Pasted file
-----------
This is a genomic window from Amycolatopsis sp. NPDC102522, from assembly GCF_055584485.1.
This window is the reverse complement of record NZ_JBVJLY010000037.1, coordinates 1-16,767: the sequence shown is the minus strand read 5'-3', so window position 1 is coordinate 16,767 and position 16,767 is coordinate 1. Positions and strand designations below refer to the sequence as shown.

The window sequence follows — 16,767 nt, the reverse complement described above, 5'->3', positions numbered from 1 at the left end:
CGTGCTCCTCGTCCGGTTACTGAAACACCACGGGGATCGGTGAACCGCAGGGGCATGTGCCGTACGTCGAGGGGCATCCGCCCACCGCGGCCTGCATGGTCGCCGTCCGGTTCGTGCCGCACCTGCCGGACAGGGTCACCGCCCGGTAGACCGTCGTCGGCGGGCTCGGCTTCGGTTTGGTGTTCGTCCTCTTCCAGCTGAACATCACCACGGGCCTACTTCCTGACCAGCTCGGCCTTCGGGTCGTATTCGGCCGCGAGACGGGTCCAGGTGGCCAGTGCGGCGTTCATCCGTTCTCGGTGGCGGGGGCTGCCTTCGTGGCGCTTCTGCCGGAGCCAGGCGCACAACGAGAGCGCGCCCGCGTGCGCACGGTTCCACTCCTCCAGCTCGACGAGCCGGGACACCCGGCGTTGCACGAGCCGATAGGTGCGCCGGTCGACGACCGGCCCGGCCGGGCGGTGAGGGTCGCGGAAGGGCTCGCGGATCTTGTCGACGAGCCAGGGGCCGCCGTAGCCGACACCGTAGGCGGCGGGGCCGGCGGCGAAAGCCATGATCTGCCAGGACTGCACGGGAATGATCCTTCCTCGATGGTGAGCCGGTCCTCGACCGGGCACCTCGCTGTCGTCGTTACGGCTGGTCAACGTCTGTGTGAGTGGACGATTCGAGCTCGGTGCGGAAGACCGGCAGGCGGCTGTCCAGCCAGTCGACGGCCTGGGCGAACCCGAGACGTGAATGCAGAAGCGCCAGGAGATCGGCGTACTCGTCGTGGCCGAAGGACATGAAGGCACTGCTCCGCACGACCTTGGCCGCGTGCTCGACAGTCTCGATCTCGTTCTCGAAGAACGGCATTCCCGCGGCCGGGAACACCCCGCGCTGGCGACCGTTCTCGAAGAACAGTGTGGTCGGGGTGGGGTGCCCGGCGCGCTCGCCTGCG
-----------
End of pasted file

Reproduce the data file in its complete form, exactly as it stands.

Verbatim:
This is a genomic window from Amycolatopsis sp. NPDC102522, from assembly GCF_055584485.1.
This window is the reverse complement of record NZ_JBVJLY010000037.1, coordinates 1-16,767: the sequence shown is the minus strand read 5'-3', so window position 1 is coordinate 16,767 and position 16,767 is coordinate 1. Positions and strand designations below refer to the sequence as shown.

The window sequence follows — 16,767 nt, the reverse complement described above, 5'->3', positions numbered from 1 at the left end:
CGTGCTCCTCGTCCGGTTACTGAAACACCACGGGGATCGGTGAACCGCAGGGGCATGTGCCGTACGTCGAGGGGCATCCGCCCACCGCGGCCTGCATGGTCGCCGTCCGGTTCGTGCCGCACCTGCCGGACAGGGTCACCGCCCGGTAGACCGTCGTCGGCGGGCTCGGCTTCGGTTTGGTGTTCGTCCTCTTCCAGCTGAACATCACCACGGGCCTACTTCCTGACCAGCTCGGCCTTCGGGTCGTATTCGGCCGCGAGACGGGTCCAGGTGGCCAGTGCGGCGTTCATCCGTTCTCGGTGGCGGGGGCTGCCTTCGTGGCGCTTCTGCCGGAGCCAGGCGCACAACGAGAGCGCGCCCGCGTGCGCACGGTTCCACTCCTCCAGCTCGACGAGCCGGGACACCCGGCGTTGCACGAGCCGATAGGTGCGCCGGTCGACGACCGGCCCGGCCGGGCGGTGAGGGTCGCGGAAGGGCTCGCGGATCTTGTCGACGAGCCAGGGGCCGCCGTAGCCGACACCGTAGGCGGCGGGGCCGGCGGCGAAAGCCATGATCTGCCAGGACTGCACGGGAATGATCCTTCCTCGATGGTGAGCCGGTCCTCGACCGGGCACCTCGCTGTCGTCGTTACGGCTGGTCAACGTCTGTGTGAGTGGACGATTCGAGCTCGGTGCGGAAGACCGGCAGGCGGCTGTCCAGCCAGTCGACGGCCTGGGCGAACCCGAGACGTGAATGCAGAAGCGCCAGGAGATCGGCGTACTCGTCGTGGCCGAAGGACATGAAGGCACTGCTCCGCACGACCTTGGCCGCGTGCTCGACAGTCTCGATCTCGTTCTCGAAGAACGGCATTCCCGCGGCCGGGAACACCCCGCGCTGGCGACCGTTCTCGAAGAACAGTGTGGTCGGGGTGGGGTGCCCGGCGCGCTCGCCTGCG